What can you say about the British community in Bucharest?
I have no idea. I think there are many British here (actually, I know for sure that there are many British here) but I know little or nothing about them.
Can you say that your life is better here than in London?
Yes. I am lucky that I have a freedom here that I wouldn’t have in London. The rent is very high there and the business market is oversaturated if you aren’t famous, it’s very hard for freelancers from “creative industries”. People from London work for free in film / fashion / journalism because there is a certain glamour associated with these areas and people want to go out of the monotony of best paid jobs. Romania offered me great chances: I had the time and opportunities to shoot a self-financed feature film while I earned my living in many ways. I don’t think this is possible in London.
Which were the biggest cultural challenges for you?
To learn the language was the hardest. But besides this, there weren’t so many challenges. If you ask someone from the Middle East or Africa, let’s say, I am sure that he/she will say that adaptation is much more difficult, especially due to people perception, cultural differences etc. But Romanians receive Western Europeans with open arms. I would lie if I say that it was a struggle for me because it was very easy. This is obviously a good thing but I think it is also a symptom of Romania’s inferiority complex towards the West.
Are you registered as inhabitant of Bucharest? How is your relation with the authorities?
I am a tourist. I can stay as long as I want, just like you can stay as long as you want in London, without registering anywhere. Before the entry in the EU, I had to cross the border for a new stamp on the passport every three months but fortunately this is over. I had once a residence permit but it’s very hard to obtain one so I gave up. I had to prove that I don’t have HIV and other things, which seemed crazy to me.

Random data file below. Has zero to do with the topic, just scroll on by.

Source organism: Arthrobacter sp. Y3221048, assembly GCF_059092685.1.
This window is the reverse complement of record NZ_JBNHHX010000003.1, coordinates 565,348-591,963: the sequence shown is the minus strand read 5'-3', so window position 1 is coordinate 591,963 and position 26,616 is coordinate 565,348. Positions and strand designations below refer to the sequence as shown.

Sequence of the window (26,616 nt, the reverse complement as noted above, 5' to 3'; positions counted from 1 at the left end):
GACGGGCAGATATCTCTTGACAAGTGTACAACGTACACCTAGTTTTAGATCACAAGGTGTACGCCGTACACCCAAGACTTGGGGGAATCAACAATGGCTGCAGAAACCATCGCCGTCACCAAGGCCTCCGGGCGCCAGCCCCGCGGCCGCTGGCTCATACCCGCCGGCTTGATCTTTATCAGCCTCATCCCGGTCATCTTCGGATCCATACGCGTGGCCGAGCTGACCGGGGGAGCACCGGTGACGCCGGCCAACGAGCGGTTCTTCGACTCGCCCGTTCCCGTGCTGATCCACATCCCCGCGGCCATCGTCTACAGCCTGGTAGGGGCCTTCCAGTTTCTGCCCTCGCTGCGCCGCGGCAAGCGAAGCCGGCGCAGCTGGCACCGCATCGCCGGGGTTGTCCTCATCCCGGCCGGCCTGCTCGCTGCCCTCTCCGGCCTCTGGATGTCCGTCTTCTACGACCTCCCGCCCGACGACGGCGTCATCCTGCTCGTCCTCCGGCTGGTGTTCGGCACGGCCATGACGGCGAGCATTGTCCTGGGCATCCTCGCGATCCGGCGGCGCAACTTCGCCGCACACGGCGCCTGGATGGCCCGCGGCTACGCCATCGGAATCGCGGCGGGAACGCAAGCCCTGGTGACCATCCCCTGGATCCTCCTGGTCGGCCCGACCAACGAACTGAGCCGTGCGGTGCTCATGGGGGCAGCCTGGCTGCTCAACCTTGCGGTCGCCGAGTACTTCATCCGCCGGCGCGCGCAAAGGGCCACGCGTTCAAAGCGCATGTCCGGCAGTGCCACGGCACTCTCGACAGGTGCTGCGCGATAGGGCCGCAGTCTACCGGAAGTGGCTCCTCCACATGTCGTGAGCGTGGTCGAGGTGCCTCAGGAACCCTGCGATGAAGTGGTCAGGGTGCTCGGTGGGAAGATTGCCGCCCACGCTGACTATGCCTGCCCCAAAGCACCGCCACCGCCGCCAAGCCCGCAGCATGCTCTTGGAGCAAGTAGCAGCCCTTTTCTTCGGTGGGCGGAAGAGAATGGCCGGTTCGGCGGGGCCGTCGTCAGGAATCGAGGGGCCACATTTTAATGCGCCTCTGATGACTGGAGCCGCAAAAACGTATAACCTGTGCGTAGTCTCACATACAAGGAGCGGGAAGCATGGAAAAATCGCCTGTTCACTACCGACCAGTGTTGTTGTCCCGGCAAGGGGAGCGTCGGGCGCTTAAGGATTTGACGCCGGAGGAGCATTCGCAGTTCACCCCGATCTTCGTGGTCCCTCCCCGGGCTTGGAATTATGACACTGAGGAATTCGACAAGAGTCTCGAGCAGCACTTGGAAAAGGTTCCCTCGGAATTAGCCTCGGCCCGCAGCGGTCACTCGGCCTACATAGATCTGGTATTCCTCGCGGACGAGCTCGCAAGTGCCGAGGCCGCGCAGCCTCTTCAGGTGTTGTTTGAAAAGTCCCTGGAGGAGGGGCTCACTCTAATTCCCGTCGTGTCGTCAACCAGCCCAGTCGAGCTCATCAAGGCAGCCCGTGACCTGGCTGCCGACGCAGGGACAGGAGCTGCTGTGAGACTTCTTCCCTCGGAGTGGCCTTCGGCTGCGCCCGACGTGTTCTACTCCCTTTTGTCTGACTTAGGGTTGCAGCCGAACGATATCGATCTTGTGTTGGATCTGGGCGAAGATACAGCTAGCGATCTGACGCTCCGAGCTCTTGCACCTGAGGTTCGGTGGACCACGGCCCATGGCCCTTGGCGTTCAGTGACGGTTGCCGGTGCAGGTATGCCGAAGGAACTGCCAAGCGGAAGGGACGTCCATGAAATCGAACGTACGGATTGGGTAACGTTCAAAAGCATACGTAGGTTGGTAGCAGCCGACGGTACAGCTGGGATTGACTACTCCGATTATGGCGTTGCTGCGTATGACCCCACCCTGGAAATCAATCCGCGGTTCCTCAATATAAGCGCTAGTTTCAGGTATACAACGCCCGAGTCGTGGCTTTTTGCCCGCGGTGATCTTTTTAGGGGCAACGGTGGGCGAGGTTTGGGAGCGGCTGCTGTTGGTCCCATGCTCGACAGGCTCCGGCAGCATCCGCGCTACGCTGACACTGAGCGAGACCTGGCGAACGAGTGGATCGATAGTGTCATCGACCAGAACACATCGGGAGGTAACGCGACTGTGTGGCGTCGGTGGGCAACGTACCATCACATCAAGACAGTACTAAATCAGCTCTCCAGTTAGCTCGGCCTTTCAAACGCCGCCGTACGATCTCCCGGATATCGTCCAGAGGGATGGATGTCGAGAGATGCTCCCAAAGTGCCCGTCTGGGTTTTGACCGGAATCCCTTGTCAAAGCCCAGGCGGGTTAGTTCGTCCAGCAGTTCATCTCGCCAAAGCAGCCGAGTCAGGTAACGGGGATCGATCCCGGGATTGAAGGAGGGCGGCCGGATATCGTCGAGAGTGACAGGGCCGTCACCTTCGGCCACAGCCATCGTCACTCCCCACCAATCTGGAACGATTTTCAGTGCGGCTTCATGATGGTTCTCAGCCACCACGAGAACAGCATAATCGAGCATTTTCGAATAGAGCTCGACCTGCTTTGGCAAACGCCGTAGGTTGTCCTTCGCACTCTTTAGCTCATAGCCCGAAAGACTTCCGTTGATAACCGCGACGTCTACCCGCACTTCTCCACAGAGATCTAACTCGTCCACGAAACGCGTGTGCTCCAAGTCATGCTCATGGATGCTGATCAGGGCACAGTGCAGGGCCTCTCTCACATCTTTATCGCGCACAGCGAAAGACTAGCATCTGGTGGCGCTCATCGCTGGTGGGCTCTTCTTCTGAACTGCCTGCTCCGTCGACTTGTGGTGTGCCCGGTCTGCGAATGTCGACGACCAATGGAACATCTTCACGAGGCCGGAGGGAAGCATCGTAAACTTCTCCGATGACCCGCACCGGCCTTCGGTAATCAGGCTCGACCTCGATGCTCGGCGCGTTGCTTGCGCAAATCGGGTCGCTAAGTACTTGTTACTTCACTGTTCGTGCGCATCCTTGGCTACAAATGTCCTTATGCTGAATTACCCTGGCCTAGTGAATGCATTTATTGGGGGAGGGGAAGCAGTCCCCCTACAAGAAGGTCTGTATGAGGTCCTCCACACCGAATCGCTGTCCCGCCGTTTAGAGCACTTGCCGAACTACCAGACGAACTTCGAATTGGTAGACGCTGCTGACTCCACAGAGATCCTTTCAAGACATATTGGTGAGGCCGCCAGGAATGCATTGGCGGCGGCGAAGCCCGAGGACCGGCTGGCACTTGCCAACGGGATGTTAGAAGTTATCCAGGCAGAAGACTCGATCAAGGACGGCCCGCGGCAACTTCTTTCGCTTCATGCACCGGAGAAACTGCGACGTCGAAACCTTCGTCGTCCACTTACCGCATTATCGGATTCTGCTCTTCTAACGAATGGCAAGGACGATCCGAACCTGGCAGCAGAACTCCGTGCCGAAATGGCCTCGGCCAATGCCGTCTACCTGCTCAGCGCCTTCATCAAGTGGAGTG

What do you think about the public policies in the field of minorities?
I am not an expert but from what I see there are some good things and some bad things. It’s good for example that Rroma young people have places allocated in high schools and universities because it’s the only way to have Rroma graduates. It’s also a good thing that there are anti-discrimination laws. But all these risk to become symbolic when the public discourse is so discriminatory. In Romania it’s ok to say things like “you are retarded” or “don’t act like a Gipsy”. Language creates reality – the way people talk affects the way in which they see the world – and I think we must make efforts to change the way in which people use words in Romania. Political correctness is a concept badly misunderstood, this is what it is actually about: to make people think the way in which they use words. The harsh reality is that most Romanians discriminate. I don’t pretend that things are better in UK – in many cases, attitudes are even worse. In UK media creates preconceptions. In Romania it is also the education system that does this and this is more dangerous. This is the aspect – concerning public policies – which must be changed: what we teach in Romanian schools.